Writing for Research: Logic and Practice
by Raewyn Connell, University of Sydney, Australia, and member of ISA Research Committees on Women and Society (RC32) and Conceptual and Terminological Analysis (RC35)
Myths and Realities
Two great myths distort our picture of writing – one old, one new. The old myth views writing as simply a matter of genius and inspiration. Someone blessed with the gift sits down on a fine morning with pen in hand, the ghostly Muse whispers in his or her ear, and a brilliant text springs forth. No one understands how. All we can do is gasp in admiration, and hope the Muse will whisper in our ear, next time.
The new myth is less poetic. It arose in the brains of neoliberal managers, reflecting their obsession with competition. In this myth, writing is no more than a marketable product, which dedicated individuals manufacture and sell in their competitive struggle for achievement. The best profits, in terms of prestige and promotion, come from targeting highly-cited journals.
Both myths reflect enough reality to seem plausible – at times. Much writing is actually done by someone sitting alone with a pen or computer and agonizing over their ideas. Increasingly, writing for research is published through a competitive and commercialized industry.
But both myths distort the reality of writing, in dangerous ways. Both treat as individual genius or achievement what is actually a highly social process. Both ignore the fundamental fact that writing is about communication. Both miss the fact that writing for research, in any discipline, is part of a collective process of making and circulating knowledge.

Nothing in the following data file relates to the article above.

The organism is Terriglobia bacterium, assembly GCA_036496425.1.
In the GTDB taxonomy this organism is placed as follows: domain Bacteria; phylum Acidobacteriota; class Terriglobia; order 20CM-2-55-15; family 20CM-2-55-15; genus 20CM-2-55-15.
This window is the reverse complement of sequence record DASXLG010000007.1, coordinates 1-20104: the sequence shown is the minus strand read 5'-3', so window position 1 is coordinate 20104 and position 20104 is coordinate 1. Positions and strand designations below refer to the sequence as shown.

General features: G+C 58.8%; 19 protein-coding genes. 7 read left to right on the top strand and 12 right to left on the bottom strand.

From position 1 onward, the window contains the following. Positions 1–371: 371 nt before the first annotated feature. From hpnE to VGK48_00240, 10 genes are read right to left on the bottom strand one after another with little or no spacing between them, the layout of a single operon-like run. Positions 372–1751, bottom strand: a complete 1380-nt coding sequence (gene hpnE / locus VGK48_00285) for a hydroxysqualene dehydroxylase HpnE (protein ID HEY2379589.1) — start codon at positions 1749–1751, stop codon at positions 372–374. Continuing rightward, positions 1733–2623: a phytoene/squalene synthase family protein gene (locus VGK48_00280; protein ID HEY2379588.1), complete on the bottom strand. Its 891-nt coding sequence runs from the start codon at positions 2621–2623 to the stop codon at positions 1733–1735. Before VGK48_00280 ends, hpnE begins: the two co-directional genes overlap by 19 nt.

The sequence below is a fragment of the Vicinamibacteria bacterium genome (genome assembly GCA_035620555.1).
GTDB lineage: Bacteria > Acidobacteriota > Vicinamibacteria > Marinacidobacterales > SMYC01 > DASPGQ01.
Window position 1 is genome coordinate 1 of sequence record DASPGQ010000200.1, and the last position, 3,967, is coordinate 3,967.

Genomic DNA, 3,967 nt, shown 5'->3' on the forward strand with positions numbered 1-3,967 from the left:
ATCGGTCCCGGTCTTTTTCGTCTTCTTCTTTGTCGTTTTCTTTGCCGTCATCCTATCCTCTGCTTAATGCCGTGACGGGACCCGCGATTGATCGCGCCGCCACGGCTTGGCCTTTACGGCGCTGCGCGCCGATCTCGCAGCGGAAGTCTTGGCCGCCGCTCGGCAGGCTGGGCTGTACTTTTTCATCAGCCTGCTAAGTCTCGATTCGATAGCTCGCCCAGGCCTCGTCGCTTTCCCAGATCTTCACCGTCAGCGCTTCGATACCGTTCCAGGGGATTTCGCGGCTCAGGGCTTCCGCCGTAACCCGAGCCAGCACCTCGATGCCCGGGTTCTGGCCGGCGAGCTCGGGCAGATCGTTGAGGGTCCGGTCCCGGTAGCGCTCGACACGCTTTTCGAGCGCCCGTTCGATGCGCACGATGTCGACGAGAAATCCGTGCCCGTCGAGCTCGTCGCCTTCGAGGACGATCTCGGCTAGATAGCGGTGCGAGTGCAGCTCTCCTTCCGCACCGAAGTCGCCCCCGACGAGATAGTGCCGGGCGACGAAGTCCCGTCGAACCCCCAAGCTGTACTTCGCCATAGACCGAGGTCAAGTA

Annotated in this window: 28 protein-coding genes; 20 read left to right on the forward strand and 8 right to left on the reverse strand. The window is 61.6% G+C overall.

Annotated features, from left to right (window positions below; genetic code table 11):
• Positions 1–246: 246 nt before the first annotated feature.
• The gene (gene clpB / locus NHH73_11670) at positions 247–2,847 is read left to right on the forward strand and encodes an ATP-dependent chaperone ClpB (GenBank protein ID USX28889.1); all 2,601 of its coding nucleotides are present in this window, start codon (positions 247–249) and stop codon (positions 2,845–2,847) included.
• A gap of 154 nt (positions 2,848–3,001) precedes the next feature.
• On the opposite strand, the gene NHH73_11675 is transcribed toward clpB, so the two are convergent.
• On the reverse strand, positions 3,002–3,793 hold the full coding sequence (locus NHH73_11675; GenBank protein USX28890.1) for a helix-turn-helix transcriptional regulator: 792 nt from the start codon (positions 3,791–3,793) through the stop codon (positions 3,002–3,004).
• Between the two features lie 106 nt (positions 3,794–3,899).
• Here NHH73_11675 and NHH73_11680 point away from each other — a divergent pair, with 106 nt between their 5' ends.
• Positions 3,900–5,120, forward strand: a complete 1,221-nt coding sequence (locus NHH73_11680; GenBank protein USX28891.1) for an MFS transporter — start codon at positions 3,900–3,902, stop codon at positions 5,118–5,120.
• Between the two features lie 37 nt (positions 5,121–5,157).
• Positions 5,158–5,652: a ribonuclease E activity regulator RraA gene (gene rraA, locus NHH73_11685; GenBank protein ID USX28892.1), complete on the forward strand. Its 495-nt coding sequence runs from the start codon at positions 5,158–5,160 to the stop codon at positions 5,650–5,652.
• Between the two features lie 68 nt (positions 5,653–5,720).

Writing matters, in sociology or any other discipline, precisely because it is central to that collective process. Many features of writing for research that seem arbitrary to young researchers make sense only when we consider the social dimensions of knowledge making.
The politics of writing can only be understood by thinking about the social institutions and structures involved. That includes the impact of “league tables” and the commercialization of journals; the problem of precarious labor among intellectual workers; global hierarchies of recognition, prestige and resources; the uses and risks of the Internet; and the task of democratizing processes of knowledge formation and circulation.
An approach to writing
The key lies in recognizing writing as a form of social labor. It is work – and we can show that it is, even in the most brilliant literary texts. It is useful to apply ideas from industrial sociology to thinking about writing. Among other things, this encourages us to think about the workforce involved: its composition, wages and conditions of employment, technologies and other resources, supervision and autonomy.
Of course writing is a specialized form of labor. It is specifically communicative work, so it is useful to apply ideas from the sociology of communication, too. Among other things, this encourages us to think of the audience for any piece of writing, how that audience is reached, and what the writing does for its readers. It is very important for researchers to think about who they are writing to, as that awareness shapes the writing itself.